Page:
To Jackie Mason, Queens – more specifically Kew Gardens Hills – was a home away from home. His revered brother, Rav Dov Berel (Bernard) Maza z”l, led Beis Medrash RE”M, opposite Bet Midrash TOV at 68th Drive and 147th Street, and Cong. Emunah Shleima, also in Kew Gardens Hills. RE”M, an acronym for his saintly father Rav Eliyahu Mordechai Maza, meant that Mason would forever be connected to Kew Gardens Hills, visiting at times. Mason, along with his Yiddish locutions, held dear his love for cantorial renditions, sometimes belting them out on stage, occasionally choosing to begin with a Keil Malei. At times, he was seen at the Young Israel of Forest Hills for S’lichos leading up to the High Holidays, as verified by community member Howard Schoenfeld, among others.

Purim time also held a soft spot for Mason, who was seen during the 1990s walking Main Street as part of the now-defunct Purim Parade alongside United States Senator Al D’Amato and activist Dov Hikind.

Mason, like his rabbinical brothers, was a kohen who lived true to the mission of kohanim – to make others in his circle feel blessed. Mason chose to bestow this blessing through his signature wit and humor. His given surname, Maza, is an acronym for mi’zera Aharon HaKohen, literally translated as “from the seed of Aharon HaKohen.”

Mason is also credited with tutoring Rav Binyamin Kamenetzky z”l, of Yeshiva of South Shore in English. When Mason was just a second grader at Mesivta Tifereth Jerusalem (MTJ), Rav Binyamin, then known simply as Benny, was a new European immigrant with little English skills. Mason, like his brothers, later acquired s’michah from Rav Moshe Feinstein, zt”l.

At Mason’s 1991 nuptials to Jyll Rosenfeld, Rabbi Jonathan Sacks z”l, then Chief Rabbi of the United Kingdom, officiated. Mason is survived by his wife, daughter Sheba Mason, who continues on his comedic path, his sister Gail Schulman, a longtime member of the Young Israel of Kew Gardens Hills, and their brother Rabbi Gabriel Maza, along with many nieces and nephews who continue in the path of Torah.

But the world according to Mason was a bit complicated. Born Yaakov Moshe Maza to a prestigious line of rabbinical figures dating back many generations, Mason toiled with his chosen path of becoming a rabbi despite having led two notable congregations. Not one wanting to upset his holy father, Mason pushed on with his rabbinic duties, only taking the turn to comedy after his father’s passing.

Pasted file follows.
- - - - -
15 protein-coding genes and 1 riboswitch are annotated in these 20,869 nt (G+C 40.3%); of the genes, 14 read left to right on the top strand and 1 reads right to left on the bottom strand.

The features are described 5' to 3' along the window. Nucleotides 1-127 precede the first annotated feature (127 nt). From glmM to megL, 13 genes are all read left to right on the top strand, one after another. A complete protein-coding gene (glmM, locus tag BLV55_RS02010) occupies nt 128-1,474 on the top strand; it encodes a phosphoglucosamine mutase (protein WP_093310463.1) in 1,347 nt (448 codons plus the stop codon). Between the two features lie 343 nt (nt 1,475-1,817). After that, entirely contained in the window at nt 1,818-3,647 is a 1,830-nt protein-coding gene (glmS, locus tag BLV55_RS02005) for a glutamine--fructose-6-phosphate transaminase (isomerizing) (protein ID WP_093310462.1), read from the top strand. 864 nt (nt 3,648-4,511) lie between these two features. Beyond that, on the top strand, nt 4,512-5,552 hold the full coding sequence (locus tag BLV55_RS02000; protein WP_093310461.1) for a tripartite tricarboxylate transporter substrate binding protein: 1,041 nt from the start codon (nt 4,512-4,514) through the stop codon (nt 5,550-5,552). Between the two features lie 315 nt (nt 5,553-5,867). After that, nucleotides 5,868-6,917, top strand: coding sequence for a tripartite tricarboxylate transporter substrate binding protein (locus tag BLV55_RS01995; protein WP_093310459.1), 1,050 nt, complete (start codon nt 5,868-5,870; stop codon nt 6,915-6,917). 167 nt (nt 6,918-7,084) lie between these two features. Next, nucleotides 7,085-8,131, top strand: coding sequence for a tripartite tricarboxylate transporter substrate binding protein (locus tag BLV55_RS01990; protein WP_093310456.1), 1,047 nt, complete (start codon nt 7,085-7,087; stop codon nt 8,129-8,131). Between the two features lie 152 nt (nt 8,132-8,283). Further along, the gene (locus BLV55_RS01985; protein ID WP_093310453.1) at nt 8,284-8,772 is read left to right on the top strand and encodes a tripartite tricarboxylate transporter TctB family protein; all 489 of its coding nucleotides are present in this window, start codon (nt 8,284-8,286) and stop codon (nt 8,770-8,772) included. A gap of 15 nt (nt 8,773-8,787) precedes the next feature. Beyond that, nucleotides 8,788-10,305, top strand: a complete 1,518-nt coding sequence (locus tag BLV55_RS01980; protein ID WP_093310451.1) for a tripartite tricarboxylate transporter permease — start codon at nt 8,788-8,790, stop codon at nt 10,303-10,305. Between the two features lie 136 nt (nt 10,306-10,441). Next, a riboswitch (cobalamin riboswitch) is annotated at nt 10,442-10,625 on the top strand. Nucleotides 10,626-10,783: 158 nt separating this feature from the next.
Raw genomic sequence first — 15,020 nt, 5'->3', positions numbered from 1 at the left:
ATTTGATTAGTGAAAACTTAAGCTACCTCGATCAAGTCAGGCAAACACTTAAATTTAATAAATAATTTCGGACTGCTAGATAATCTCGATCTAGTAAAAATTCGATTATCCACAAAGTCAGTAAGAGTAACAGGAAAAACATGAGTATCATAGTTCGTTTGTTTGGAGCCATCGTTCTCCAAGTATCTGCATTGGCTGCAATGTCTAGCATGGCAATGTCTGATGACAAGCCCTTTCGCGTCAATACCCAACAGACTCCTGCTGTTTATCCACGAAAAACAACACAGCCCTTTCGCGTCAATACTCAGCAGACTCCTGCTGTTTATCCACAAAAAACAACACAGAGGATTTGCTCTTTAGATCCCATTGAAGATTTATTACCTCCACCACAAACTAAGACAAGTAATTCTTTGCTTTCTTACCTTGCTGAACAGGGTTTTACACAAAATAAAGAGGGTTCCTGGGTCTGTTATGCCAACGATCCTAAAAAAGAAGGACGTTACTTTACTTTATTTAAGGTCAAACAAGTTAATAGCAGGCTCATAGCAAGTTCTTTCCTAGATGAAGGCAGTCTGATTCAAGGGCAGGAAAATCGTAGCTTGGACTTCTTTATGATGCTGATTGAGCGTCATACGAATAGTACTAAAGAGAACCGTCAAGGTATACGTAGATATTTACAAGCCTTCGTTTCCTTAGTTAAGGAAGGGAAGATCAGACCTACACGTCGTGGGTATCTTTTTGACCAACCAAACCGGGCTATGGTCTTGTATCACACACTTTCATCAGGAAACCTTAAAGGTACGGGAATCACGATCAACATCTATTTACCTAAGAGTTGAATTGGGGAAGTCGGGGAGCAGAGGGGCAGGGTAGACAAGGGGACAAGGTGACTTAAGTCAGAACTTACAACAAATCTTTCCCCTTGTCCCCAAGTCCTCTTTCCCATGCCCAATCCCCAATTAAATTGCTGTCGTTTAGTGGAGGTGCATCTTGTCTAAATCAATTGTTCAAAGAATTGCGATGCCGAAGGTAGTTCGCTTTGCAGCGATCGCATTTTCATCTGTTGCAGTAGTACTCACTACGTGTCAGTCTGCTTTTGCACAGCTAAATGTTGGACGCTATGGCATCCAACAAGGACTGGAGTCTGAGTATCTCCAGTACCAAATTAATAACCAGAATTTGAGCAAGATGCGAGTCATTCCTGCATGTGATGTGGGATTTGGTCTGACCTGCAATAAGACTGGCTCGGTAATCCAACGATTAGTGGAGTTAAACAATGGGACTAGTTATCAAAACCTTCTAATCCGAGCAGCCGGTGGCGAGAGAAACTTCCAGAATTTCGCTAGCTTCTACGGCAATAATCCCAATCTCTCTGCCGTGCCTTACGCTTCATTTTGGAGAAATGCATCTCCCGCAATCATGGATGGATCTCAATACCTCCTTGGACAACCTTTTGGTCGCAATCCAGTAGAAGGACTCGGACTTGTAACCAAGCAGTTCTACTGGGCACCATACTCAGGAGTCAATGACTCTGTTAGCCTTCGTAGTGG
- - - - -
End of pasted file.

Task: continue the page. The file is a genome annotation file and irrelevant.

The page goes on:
Mason never shied away from his Jewish roots, often using his love of his heritage and of Israel in his performances. “Jews are the best dressers in the world. They buy the best clothes, the best homes, the best cars. The best of everything. The only thing is, they get it for less,” was one oft-repeated line. “While I have the utmost respect for people who practice the Christian faith, the fact is, as everyone knows, I am as Jewish as a matzah ball or a kosher salami,” was another famous one.

“He was an inspiration in a way where you can tell no matter how old you are that you can still accomplish your goals on stage,” commented Yanky Flusberg, a fellow frum comedian in his early thirties who met his mentor on the streets of New York several times. “Growing up, he was one of my favorite Jewish comedians. When we met, he would stop and take all the time in the world to talk to me.” On his desire to take the stage, Mason told Flusberg, “You do not have to look at age and say, ‘Nah, I am too old for this.’” Mason, who began on the Borscht Belt, continued to kvetch on stage well into his 80s, always being an inspiration to newcomers. Flusberg reacted with his favorite line of Mason’s, “I have enough money to last the rest of my life, unless I want to buy something.” On the topic of wealth and means, Mason famously joked, “Money is not the most important thing in the world. Love is. Fortunately, I love money.”

By Shabsie Saphirstein